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. Last Updated: 07/27/2016

Rosneft: No Plan to Buy Yukos Assets

Itar-TassBogdanchikov arriving for Thursday's news conference on Rosneft's plans.
State oil company Rosneft has no plans to buy assets still held by embattled oil major Yukos and is sticking to its plan for a listing as early as July, company president Sergei Bogdanchikov said Thursday.

Speaking at the company's headquarters, Bogdanchikov also outlined a plan to pour $3 billion per year into raising production over the next decade, though he gave few details on how the money would be spent.

His comments come amid speculation that Rosneft's recent purchase of $482 million in Yukos debt owed to foreign banks, which have asked a Moscow court to declare Yukos bankrupt, was a move to acquire Yukos' remaining assets. The purchase made Rosneft Yukos' largest creditor.

Bogdanchikov denied that acquiring Yukos assets was in Rosneft's current plans, but left the door open for a change in policy. "Yukos assets are not part of the plan for achieving our company's goals" in increasing production, Bogdanchikov said."There are all kinds of sales. When something interesting appears, we take it all into account. But we will not initiate processes to buy any active enterprises," he said.

Yukos still has two production units, five refineries in Russia and a majority stake in Lithuanian refinery Mazeikiu Nafta. The Moscow Arbitration Court will hear the bankruptcy case on March 28.

On the company's IPO, Bogdanchikov said Rosneft intended to list in July, reaffirming comments made this week on a visit this week to China. Rosneft's IPO had previously been expected later in the year.

Shares would most likely be sold on exchanges in Russia and London, Bogdanchikov said. He had previously said Rosneft was considering listing in New York, Tokyo and Frankfurt.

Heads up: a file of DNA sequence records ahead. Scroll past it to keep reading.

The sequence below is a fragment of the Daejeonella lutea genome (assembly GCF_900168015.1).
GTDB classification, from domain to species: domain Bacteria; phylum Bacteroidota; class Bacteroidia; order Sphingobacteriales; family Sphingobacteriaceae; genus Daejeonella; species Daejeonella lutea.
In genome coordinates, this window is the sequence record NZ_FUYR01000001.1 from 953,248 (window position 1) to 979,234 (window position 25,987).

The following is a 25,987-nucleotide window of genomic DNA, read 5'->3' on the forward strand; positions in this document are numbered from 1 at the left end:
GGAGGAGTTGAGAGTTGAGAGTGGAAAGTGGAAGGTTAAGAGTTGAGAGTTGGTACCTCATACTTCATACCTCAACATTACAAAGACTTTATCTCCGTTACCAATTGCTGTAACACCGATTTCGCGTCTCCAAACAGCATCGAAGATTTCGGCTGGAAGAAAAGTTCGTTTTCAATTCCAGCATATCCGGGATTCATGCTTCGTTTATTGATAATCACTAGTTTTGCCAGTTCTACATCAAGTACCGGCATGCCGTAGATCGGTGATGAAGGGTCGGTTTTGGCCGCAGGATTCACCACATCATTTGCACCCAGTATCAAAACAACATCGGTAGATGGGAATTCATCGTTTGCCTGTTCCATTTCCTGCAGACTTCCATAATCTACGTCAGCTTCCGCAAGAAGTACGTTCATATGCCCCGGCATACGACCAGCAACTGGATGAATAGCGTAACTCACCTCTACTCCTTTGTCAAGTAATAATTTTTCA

Staying off U.S stock markets would let Rosneft avoid the strict financial disclosure requirements set by the U.S. Securities and Exchange Commission, said Adam Landes, oil and gas analyst at Renaissance Capital.

Speaking about potential strategic investors, Bogdanchikov said: "We would be happy to see China National Petroleum Corp. and also British companies among our shareholders."

Landes said he put little stake in the announcement. "At end of the day, it's his job to create pricing tension, and it comes from those kinds of statements," he said. "It's very clear that companies across the world are interested in cementing their cooperation with Rosneft. ... There will be significant competition" for strategic stakes.

Rosneft plans to spend $30 billion over the next decade to increase production to 2 million barrels per day by 2015 and 2.9 million bpd by 2020, Bogdanchikov said.

Bogdanchikov said the company produced 1.48 million bpd in 2005, when its output rose by roughly 200 percent following its acquisition of Yuganskneftegaz, Yukos' main production unit, in a forced auction in December 2004. Future production increases would come from developing existing assets and new sites that the company will bid for, including in the North Sea and at Sakhalin-3 in the Far East.

Oil major LUKoil, by contrast, is planning to spend $4 billion to $5 billion annually on increasing production, Landes said.

U.S. energy giant ExxonMobil is likely to spend $8 billion to $12 billion on development and exploration this year, said Thomas Gochenour, oil and gas analyst at MDM Bank. But with future oil prices uncertain, "I don't think they're going to tell anybody they'll be doing it for 10 years in a row," he added.

While Rosneft's $3 billion figure "shows they're very ambitious," Gochenour said that a lack of long-term strategic planning was among the factors that made Rosneft's target of raising $20 billion in its IPO "well wide of the mark."

Also likely to limit investors' interest are the company's poor profitability in the past, a lack of financial transparency and Western investors' growing caution toward emerging markets, Gochenour said.

"I think they'll be lucky if they place $10 billion," Gochenour said. "This is not a quality, blue-chip company. It's not even a growth company. Ask them what their concrete plans are for development [of major assets], and it's not quite clear."